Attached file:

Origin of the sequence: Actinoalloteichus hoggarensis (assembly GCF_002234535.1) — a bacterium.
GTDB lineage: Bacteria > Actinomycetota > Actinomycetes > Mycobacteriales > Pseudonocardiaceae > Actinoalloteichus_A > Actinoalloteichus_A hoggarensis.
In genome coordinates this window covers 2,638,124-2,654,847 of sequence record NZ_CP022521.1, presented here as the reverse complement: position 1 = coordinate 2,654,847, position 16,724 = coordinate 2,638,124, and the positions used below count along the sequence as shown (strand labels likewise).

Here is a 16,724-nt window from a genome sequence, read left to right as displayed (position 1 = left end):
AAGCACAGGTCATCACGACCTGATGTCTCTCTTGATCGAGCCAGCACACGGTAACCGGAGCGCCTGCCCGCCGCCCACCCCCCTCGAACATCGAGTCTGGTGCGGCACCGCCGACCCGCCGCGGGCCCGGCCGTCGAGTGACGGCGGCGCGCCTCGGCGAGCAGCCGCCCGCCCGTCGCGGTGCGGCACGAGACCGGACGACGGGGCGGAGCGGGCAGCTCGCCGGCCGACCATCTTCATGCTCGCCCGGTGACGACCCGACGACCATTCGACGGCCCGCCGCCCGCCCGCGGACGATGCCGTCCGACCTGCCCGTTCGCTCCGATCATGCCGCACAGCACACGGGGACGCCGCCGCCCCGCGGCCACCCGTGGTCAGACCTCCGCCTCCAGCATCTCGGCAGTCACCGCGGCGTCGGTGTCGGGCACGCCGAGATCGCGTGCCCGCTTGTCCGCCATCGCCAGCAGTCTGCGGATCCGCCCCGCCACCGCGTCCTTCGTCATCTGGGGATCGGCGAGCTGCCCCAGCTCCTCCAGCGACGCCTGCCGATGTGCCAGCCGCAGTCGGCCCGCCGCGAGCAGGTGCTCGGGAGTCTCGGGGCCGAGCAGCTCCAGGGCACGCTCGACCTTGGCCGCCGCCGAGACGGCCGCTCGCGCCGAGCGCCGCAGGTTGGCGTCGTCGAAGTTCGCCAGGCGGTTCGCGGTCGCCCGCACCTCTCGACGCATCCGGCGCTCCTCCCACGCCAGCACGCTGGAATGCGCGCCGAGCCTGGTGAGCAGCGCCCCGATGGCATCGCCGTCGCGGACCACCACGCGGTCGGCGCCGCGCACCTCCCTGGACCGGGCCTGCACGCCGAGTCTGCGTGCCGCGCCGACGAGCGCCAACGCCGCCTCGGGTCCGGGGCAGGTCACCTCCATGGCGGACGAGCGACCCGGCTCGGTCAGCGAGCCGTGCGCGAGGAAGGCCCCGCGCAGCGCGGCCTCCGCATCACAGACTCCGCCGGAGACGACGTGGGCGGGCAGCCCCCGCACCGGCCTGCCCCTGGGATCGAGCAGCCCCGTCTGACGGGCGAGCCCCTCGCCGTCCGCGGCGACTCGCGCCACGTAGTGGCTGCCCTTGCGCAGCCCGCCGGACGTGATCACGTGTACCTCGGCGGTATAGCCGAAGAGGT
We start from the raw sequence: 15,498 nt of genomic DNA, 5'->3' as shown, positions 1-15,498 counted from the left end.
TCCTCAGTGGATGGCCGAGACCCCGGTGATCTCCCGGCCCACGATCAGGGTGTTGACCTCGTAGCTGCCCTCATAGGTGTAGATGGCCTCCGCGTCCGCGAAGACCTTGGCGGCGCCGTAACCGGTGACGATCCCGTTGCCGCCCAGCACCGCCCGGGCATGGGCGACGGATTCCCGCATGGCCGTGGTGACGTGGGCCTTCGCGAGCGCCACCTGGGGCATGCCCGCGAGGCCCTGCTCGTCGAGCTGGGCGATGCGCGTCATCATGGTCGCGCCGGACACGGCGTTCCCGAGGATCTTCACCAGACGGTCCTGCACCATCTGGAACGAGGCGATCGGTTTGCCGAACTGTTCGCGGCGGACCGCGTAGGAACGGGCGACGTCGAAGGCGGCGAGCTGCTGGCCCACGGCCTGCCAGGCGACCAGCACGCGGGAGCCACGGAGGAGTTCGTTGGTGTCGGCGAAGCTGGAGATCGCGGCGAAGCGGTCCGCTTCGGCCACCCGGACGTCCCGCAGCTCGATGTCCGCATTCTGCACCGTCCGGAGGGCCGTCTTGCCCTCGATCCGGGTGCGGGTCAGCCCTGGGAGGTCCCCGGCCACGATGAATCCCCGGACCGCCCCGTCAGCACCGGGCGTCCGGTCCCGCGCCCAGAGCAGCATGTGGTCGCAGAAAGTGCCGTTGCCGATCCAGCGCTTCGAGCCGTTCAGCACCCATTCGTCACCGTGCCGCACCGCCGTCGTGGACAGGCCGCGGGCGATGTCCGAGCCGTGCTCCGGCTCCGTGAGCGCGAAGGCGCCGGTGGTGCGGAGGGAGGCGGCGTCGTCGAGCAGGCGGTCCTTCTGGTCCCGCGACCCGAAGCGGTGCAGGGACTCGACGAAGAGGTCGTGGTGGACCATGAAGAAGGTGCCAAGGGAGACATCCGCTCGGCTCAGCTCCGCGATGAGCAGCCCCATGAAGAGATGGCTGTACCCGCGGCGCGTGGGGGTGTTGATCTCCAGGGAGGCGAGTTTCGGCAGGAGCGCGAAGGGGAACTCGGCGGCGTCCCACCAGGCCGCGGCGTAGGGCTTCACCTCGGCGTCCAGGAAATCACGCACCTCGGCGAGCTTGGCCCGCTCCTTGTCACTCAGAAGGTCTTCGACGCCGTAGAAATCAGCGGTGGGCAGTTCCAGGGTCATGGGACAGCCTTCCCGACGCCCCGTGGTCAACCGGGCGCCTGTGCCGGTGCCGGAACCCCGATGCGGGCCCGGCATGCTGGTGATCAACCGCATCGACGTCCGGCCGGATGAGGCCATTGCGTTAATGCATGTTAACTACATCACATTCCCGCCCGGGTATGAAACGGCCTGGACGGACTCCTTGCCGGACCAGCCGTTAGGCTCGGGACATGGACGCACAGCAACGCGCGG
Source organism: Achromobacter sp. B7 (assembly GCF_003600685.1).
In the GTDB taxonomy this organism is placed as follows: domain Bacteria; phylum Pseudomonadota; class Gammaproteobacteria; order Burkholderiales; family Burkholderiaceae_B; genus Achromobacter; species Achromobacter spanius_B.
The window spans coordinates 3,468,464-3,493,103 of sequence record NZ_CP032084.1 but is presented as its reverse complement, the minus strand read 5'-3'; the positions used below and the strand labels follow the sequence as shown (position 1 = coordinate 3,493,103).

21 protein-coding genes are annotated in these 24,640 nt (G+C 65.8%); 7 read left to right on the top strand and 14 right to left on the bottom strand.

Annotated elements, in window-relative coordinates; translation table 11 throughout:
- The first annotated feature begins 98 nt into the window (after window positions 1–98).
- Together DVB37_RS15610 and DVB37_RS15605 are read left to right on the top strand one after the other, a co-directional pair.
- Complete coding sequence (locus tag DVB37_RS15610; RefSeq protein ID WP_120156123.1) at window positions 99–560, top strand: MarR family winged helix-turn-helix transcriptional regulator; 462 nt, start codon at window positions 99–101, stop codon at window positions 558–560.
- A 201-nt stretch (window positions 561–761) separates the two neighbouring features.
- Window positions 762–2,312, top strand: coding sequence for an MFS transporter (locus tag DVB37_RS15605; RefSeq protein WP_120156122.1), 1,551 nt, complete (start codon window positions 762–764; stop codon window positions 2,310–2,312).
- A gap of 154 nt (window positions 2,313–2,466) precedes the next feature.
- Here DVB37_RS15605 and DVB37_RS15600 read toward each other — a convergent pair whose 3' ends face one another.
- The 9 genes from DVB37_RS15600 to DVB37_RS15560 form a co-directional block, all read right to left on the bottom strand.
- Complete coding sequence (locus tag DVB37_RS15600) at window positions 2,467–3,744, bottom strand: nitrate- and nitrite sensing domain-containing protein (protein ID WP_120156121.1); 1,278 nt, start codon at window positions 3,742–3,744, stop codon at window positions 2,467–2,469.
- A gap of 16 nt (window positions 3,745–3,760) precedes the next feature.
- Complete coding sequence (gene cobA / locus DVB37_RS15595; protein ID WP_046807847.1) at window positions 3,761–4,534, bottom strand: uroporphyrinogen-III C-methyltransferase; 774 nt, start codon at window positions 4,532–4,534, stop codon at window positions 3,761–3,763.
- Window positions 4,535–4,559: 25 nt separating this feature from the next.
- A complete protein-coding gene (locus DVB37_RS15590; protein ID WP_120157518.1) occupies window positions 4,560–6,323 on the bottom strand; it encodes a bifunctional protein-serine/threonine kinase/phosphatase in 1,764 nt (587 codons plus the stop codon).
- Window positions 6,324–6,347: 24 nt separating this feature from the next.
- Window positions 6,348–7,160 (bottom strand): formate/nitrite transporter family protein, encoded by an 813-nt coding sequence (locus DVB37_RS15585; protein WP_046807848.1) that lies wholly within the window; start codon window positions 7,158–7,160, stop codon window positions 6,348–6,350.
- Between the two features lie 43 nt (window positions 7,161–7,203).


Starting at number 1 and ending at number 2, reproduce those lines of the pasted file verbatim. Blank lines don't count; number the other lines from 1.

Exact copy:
Origin of the sequence: Actinoalloteichus hoggarensis (assembly GCF_002234535.1) — a bacterium.
GTDB lineage: Bacteria > Actinomycetota > Actinomycetes > Mycobacteriales > Pseudonocardiaceae > Actinoalloteichus_A > Actinoalloteichus_A hoggarensis.